Public invited to inspire art amid coronavirus lockdown
What do you do if you’re a landscape artist who can’t get out into the landscape?
That’s the problem facing artist Elaine Kazimierczuk, who normally spends her summers visiting stunning meadows, taking photos to take back to her studio and turning them into works of art.
Elaine, who now lives in Oxfordshire, is well-known for her colourful abstract landscapes inspired by botanic gardens, meadows and well known wild life spots.
But this year, thanks to the coronavirus pandemic causing chaos — including the cancellation of exhibitions and closure of art galleries, Elaine has had had to apply some abstract thinking to get inspiration over the coming months.
The Mary Moser Award-winning artist has invited people all around the country to take photos of their meadows whilst out on health walks and share them on Twitter or Instagram using the hashtag #paintmymeadow. She plans to paint the images that most inspire her, and hopes to hold an exhibition featuring the works once the coronavirus lockdown is over.
Knowing I can’t get out to see my favourite meadows and flowers is frustrating, but I thought many people live near or have beautiful meadows of their own, which perhaps they visit on their daily exercise, and I hoped they might be kind enough to share some photos of them with me. I also hope others will be inspired to paint their own meadows this summer, while so many people are trying new things, and share those images on social media, too!Artist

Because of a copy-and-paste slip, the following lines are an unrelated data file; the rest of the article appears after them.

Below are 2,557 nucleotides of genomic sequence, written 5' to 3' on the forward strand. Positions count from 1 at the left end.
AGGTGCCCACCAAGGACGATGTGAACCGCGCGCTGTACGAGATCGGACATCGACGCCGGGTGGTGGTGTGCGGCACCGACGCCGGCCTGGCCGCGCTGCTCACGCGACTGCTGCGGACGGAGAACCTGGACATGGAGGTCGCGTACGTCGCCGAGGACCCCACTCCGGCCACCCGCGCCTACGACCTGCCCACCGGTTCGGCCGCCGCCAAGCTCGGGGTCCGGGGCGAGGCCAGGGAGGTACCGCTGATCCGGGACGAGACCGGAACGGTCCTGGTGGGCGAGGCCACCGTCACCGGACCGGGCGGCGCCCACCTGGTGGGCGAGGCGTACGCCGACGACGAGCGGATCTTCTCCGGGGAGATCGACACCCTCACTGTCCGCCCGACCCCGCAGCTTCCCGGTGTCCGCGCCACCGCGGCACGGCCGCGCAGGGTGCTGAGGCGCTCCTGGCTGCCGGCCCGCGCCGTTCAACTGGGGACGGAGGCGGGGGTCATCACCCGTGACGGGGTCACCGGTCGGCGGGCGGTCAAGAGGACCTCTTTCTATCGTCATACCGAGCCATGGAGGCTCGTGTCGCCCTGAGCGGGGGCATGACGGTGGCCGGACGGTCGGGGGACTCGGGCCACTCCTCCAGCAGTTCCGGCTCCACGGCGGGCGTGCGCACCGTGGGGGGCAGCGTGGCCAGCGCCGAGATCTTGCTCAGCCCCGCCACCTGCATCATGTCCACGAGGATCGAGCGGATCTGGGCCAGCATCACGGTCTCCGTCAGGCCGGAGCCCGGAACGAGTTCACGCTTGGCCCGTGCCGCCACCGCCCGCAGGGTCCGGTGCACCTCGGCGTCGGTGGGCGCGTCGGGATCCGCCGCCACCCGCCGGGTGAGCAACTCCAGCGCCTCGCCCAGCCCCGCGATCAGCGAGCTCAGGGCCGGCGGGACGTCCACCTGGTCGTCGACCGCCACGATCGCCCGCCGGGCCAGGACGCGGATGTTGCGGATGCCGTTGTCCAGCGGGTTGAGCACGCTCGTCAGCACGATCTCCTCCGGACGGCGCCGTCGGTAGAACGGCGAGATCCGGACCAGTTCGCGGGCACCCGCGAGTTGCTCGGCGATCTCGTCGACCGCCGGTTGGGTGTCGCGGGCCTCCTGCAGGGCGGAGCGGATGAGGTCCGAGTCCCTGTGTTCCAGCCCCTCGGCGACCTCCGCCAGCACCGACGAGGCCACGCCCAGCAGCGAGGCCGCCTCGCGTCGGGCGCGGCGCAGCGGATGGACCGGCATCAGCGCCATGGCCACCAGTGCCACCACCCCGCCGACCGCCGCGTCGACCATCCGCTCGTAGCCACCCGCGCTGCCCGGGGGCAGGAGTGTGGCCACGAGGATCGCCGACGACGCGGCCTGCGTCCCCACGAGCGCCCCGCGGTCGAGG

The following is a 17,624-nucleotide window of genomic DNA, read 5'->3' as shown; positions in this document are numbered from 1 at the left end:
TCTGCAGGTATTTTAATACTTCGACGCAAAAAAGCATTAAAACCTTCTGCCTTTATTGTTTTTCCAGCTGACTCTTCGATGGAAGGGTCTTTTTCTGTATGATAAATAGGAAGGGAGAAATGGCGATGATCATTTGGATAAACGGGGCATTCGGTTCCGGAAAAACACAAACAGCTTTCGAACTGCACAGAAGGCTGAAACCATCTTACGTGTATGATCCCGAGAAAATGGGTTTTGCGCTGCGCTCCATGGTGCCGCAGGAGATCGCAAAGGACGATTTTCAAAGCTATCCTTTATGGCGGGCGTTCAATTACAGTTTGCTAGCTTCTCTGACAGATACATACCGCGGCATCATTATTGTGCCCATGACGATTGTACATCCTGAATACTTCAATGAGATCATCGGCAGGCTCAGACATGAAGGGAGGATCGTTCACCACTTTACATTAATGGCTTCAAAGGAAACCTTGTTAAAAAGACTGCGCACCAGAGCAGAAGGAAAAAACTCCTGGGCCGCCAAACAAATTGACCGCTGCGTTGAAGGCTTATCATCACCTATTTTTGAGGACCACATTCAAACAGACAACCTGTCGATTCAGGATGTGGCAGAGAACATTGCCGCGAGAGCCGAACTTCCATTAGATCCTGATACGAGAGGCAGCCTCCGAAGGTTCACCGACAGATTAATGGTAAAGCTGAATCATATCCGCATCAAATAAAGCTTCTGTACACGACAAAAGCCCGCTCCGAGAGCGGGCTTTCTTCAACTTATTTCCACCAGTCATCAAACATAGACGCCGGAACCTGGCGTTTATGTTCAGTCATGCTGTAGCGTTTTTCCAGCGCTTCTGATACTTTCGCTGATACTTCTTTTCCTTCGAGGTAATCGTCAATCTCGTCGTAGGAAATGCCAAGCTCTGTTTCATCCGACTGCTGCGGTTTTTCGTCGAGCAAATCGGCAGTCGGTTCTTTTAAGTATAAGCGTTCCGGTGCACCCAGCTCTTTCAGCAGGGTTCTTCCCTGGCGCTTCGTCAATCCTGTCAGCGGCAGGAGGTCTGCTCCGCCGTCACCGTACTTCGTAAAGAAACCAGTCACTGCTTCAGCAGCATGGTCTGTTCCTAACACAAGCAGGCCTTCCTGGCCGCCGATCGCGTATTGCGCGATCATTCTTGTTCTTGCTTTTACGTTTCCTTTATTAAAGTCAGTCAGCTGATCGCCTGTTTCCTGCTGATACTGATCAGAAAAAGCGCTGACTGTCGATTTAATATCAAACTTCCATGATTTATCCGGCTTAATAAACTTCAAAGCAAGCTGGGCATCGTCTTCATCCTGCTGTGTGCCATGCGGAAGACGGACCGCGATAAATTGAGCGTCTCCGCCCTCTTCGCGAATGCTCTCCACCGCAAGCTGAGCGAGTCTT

Nottinghamshire based author, Rhiannon Jenkins Tsang, who lives in South Nottinghamshire, answered Elaine’s call, posting pictures of bluebells in bloom in Bunny Woods on social media. She then commissioned Elaine to interpret her picture as a landscape painting.
Bunny Woods are a treasured piece of ancient woodland which are mentioned in the Doomsday Book and now owned by Nottinghamshire Wildlife Trust. They have been a place of peace and solace for me and many local residents during the lockdown.Author
Rhiannon says. “They are especially beautiful during the bluebell season because of their wild beauty and the play of light over the blues and greens. I am over the moon that Elaine will be painting the bluebells in Bunny Woods. We are both really excited about the project. There quite a lot interest from local residents too, who eagerly anticipate viewing the finished picture.”
Images can be posted on Twitter or Instagram using the hashtag #paintmymeadow.
Nottinghamshire Wildlife Trust is excited at the prospect of seeing the finished article as well. Despite the changes to lockdown guidelines there are still many people, especially the vulnerable and those shielding that still may now be able to see their favourite nature reserves – and many will have sadly missed the best of the UK bluebells this year due to lockdown. So the Trust welcomes this initiative to share the wonder of nature in our local reserves.